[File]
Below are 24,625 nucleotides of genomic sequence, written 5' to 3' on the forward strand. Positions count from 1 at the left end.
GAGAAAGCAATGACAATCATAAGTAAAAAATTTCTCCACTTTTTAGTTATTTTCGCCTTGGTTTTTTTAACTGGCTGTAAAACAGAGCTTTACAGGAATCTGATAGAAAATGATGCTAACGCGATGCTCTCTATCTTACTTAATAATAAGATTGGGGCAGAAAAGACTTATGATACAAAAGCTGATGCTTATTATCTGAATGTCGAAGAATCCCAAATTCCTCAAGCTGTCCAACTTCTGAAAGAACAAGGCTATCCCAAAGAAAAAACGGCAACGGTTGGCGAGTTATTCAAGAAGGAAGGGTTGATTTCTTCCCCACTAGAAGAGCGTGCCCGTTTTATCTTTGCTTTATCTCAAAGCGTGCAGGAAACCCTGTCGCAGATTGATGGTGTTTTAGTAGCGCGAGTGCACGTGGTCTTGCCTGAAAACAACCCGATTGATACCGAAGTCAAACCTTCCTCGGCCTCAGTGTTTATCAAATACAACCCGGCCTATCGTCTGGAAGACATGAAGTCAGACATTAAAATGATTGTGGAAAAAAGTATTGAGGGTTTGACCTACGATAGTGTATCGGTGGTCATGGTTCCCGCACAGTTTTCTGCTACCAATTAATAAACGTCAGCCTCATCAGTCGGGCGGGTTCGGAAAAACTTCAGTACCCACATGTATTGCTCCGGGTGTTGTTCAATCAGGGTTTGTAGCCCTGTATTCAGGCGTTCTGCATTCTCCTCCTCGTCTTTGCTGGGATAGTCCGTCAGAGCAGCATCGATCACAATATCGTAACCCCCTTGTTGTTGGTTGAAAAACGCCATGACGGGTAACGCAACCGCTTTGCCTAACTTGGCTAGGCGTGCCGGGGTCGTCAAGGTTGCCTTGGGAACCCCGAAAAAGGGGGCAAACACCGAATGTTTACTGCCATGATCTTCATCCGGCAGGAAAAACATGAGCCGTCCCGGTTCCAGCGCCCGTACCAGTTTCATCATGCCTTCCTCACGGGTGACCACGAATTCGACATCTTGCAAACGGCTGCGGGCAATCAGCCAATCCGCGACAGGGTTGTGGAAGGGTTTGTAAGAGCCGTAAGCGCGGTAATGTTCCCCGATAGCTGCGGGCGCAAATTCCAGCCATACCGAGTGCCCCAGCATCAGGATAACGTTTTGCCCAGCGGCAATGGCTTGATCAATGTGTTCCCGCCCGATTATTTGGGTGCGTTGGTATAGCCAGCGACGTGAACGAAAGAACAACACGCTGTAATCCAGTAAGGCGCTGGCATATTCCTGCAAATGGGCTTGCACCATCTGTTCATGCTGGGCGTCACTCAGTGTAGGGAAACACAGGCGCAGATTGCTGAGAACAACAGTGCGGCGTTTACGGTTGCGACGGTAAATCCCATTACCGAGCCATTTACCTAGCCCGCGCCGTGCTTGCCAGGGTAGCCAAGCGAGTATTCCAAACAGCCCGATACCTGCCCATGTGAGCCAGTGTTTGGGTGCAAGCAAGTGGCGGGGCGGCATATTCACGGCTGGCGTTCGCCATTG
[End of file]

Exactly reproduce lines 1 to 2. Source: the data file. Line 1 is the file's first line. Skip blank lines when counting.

Below are 24,625 nucleotides of genomic sequence, written 5' to 3' on the forward strand. Positions count from 1 at the left end.
GAGAAAGCAATGACAATCATAAGTAAAAAATTTCTCCACTTTTTAGTTATTTTCGCCTTGGTTTTTTTAACTGGCTGTAAAACAGAGCTTTACAGGAATCTGATAGAAAATGATGCTAACGCGATGCTCTCTATCTTACTTAATAATAAGATTGGGGCAGAAAAGACTTATGATACAAAAGCTGATGCTTATTATCTGAATGTCGAAGAATCCCAAATTCCTCAAGCTGTCCAACTTCTGAAAGAACAAGGCTATCCCAAAGAAAAAACGGCAACGGTTGGCGAGTTATTCAAGAAGGAAGGGTTGATTTCTTCCCCACTAGAAGAGCGTGCCCGTTTTATCTTTGCTTTATCTCAAAGCGTGCAGGAAACCCTGTCGCAGATTGATGGTGTTTTAGTAGCGCGAGTGCACGTGGTCTTGCCTGAAAACAACCCGATTGATACCGAAGTCAAACCTTCCTCGGCCTCAGTGTTTATCAAATACAACCCGGCCTATCGTCTGGAAGACATGAAGTCAGACATTAAAATGATTGTGGAAAAAAGTATTGAGGGTTTGACCTACGATAGTGTATCGGTGGTCATGGTTCCCGCACAGTTTTCTGCTACCAATTAATAAACGTCAGCCTCATCAGTCGGGCGGGTTCGGAAAAACTTCAGTACCCACATGTATTGCTCCGGGTGTTGTTCAATCAGGGTTTGTAGCCCTGTATTCAGGCGTTCTGCATTCTCCTCCTCGTCTTTGCTGGGATAGTCCGTCAGAGCAGCATCGATCACAATATCGTAACCCCCTTGTTGTTGGTTGAAAAACGCCATGACGGGTAACGCAACCGCTTTGCCTAACTTGGCTAGGCGTGCCGGGGTCGTCAAGGTTGCCTTGGGAACCCCGAAAAAGGGGGCAAACACCGAATGTTTACTGCCATGATCTTCATCCGGCAGGAAAAACATGAGCCGTCCCGGTTCCAGCGCCCGTACCAGTTTCATCATGCCTTCCTCACGGGTGACCACGAATTCGACATCTTGCAAACGGCTGCGGGCAATCAGCCAATCCGCGACAGGGTTGTGGAAGGGTTTGTAAGAGCCGTAAGCGCGGTAATGTTCCCCGATAGCTGCGGGCGCAAATTCCAGCCATACCGAGTGCCCCAGCATCAGGATAACGTTTTGCCCAGCGGCAATGGCTTGATCAATGTGTTCCCGCCCGATTATTTGGGTGCGTTGGTATAGCCAGCGACGTGAACGAAAGAACAACACGCTGTAATCCAGTAAGGCGCTGGCATATTCCTGCAAATGGGCTTGCACCATCTGTTCATGCTGGGCGTCACTCAGTGTAGGGAAACACAGGCGCAGATTGCTGAGAACAACAGTGCGGCGTTTACGGTTGCGACGGTAAATCCCATTACCGAGCCATTTACCTAGCCCGCGCCGTGCTTGCCAGGGTAGCCAAGCGAGTATTCCAAACAGCCCGATACCTGCCCATGTGAGCCAGTGTTTGGGTGCAAGCAAGTGGCGGGGCGGCATATTCACGGCTGGCGTTCGCCATTG